Have you got trouble moving your shoulders? Do you feel extreme pain and stiffness on the shoulder joints while moving your arms? If yes, then you have probably turned the victim of a condition called ‘Frozen Shoulder’.
Also known as ‘Adhesive Capsulitis’ in medical terms, it is a condition which reduces the mobility of the shoulder due to pain and stiffness that gradually increases over time and usually resolves on its own. The complete recovery may although take 2 to 3 years. According to a study by Tore A Prestegaard, MD, the lifetime prevalence of frozen shoulder is estimated to be 2 to 5 percent of the general population.
Symptoms of Frozen Shoulder
When you have a frozen shoulder, arm pain and stiffness in the shoulder may make it difficult to perform simple activities like combing your hair, putting away dishes, putting on a belt etc.
The three stages of frozen shoulder and its unique symptoms are as follows:
Freezing: This is the most painful stage where the pain increases over time limiting the mobility of the shoulders. Pain worsens at night and this phase can last from 3 to 9 months
Frozen: At this stage, pain may decrease but the stiffness remains. The movement is still restricted and this stage can commonly last from 9 to 15 months.
Thawing: During this final phase, the pain starts to fade and the range of movement returns gradually. This stage lasts from 15 to 24 months.
Causes of Frozen Shoulder
Frozen shoulder occurs when ‘shoulder capsule‘, a tissue surrounding your shoulder joint thickens and tightens making it hard or impossible for the shoulders to move. It also happens when the thick bands of scar tissues called adhesions are formed and a liquid called synovial fluid which lubricates the joints also reduces. This worsens the mobility even more.
The age group between 40 to 60 are most commonly affected and women are more likely its victim than men. In addition, people with medical conditions like diabetes, stroke, thyroid, Parkinson’s disease and cardiovascular disease are at increased risk of developing frozen shoulder.
Treatment of Frozen Shoulder
A frozen shoulder usually restores on its own within 2 to 3 years but a proper treatment can speed up the recovery. The various treatment options are as follows:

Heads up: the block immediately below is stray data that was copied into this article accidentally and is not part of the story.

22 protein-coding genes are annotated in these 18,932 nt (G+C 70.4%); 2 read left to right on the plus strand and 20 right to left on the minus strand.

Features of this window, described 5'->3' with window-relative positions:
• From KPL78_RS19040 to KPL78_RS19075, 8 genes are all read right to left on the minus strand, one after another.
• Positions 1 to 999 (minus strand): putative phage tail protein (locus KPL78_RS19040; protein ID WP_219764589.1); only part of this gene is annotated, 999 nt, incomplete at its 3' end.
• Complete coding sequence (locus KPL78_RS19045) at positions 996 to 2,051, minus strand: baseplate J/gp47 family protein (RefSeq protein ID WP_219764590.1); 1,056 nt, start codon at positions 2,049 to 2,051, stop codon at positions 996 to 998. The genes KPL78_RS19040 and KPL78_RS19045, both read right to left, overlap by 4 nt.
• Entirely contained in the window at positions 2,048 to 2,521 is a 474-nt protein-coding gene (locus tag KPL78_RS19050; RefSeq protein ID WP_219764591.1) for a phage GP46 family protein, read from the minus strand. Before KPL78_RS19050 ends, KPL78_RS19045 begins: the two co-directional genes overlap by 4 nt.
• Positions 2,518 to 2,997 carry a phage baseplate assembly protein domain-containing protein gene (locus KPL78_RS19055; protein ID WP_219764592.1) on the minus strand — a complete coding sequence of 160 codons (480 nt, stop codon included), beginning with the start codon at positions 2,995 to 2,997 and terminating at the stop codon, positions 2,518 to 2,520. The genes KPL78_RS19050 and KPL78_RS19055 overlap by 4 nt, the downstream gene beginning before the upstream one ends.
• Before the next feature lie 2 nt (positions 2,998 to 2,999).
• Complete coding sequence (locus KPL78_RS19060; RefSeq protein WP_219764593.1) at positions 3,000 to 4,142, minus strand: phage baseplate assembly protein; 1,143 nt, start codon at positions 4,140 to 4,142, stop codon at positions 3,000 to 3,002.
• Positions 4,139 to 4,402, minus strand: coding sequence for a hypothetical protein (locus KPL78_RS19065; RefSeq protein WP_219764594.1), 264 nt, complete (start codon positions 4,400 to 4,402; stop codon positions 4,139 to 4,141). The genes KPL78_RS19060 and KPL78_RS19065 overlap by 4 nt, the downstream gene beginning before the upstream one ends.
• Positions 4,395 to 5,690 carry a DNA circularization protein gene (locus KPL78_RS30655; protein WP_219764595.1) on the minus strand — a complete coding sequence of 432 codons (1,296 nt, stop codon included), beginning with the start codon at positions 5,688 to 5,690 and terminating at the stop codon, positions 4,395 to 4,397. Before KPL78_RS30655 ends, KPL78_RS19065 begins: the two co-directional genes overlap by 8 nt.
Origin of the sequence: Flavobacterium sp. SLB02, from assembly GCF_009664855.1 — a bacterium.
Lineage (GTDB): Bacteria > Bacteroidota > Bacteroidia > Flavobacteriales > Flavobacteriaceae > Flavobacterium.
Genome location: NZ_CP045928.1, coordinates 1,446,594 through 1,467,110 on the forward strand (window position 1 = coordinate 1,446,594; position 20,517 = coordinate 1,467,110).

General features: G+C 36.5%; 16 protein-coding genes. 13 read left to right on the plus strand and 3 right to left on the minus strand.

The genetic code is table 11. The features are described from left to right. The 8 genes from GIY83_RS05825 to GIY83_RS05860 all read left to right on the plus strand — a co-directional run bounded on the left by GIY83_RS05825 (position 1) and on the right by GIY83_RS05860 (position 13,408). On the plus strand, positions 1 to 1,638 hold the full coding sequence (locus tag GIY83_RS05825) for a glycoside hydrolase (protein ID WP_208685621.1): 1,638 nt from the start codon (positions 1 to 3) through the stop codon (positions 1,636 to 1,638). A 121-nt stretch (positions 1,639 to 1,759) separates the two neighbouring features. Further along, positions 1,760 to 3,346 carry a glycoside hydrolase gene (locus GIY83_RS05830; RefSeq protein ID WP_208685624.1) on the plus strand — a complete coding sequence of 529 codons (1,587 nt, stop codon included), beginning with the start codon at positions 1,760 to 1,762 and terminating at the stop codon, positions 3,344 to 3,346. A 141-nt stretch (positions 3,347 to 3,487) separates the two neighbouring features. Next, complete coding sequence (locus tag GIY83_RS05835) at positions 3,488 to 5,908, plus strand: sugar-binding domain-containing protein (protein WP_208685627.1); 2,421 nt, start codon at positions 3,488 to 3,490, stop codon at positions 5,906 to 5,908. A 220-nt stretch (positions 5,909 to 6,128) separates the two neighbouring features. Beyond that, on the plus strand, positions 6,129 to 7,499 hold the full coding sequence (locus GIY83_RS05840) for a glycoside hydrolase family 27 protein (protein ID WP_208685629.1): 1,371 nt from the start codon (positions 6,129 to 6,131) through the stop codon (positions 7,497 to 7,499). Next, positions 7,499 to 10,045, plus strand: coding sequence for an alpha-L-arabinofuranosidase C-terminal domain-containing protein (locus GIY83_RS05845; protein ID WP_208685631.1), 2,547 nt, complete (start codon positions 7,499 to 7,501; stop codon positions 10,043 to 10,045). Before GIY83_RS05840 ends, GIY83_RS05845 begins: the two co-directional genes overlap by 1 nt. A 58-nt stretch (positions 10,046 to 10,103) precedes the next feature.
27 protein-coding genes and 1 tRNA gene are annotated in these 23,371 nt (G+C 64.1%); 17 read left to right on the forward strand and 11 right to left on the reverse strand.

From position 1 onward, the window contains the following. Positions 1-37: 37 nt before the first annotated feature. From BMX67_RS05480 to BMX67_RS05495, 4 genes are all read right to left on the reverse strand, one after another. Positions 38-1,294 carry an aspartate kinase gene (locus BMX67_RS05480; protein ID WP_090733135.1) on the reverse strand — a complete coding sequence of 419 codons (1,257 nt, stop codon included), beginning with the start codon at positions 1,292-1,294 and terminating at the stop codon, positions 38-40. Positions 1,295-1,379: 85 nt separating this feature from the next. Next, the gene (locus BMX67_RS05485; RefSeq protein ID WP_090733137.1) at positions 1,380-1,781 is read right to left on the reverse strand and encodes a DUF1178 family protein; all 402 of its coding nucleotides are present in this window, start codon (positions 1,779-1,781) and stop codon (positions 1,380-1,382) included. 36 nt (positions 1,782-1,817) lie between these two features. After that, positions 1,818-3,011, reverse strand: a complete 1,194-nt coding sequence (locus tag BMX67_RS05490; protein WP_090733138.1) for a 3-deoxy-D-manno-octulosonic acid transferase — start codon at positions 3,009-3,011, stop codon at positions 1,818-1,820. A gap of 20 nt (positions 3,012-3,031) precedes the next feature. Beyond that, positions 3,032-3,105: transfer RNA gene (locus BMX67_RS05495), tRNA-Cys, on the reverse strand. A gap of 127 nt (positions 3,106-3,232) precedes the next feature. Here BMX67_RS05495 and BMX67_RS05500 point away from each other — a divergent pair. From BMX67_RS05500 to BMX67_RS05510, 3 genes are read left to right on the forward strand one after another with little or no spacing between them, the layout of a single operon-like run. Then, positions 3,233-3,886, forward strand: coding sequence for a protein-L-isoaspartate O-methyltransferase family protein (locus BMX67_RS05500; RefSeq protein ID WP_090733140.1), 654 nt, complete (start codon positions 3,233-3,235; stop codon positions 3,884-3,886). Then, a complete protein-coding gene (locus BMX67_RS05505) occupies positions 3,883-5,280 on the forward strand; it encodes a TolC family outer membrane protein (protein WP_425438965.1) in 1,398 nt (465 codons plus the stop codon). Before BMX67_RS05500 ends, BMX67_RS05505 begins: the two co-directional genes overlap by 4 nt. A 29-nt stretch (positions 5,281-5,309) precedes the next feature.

NSAIDs (Non-steroidal anti-inflammatory drugs ) like aspirin, ibuprofen or naproxen sodium available over-the-counter can help relieve pain and inflammation associated with frozen shoulder. Steroid injections injected directly to the shoulder joint also works as a powerful medicine to treat pain.
If the above two treatments don’t make your condition better, a doctor may advise you to undergo surgery. This option is generally offered during the second stage of the ailment i.e. the frozen stage. Shoulder manipulation and Shoulder arthroscopy are the two commonly adopted methods of the surgery. In shoulder manipulation, surgeons forcefully move the shoulder under general anaesthesia to help break the scar tissues. While in arthroscopy tiny cuts are made on your shoulder using a camera called an “arthroscope” to remove the scar tissues which help regain the lost motion. Even after surgery, it’s recommended to continue with the physical therapy in the following months so that the condition doesn’t return.
Physical therapy is one of the most commonly adopted treatments for frozen shoulder. Specific therapist-recommended shoulder exercises help to restore the movement. It not only stretches the shoulder joint but also helps in regaining the lost mobility. Staying committed to these exercises will help you to optimize recovery. Apart from these physical exercises, Electrotherapy modalities like a cold pack, ultrasound and TENS unit are the most effective treatment options for frozen shoulder. This non-invasive and gentle home-based therapy focuses on the joints and helps to alleviate the pain and inflammation improving the joint mobility.
To prevent yourself from developing frozen shoulder, as soon as you start feeling shoulder discomfort after an injury, don’t wait get started with the right treatment.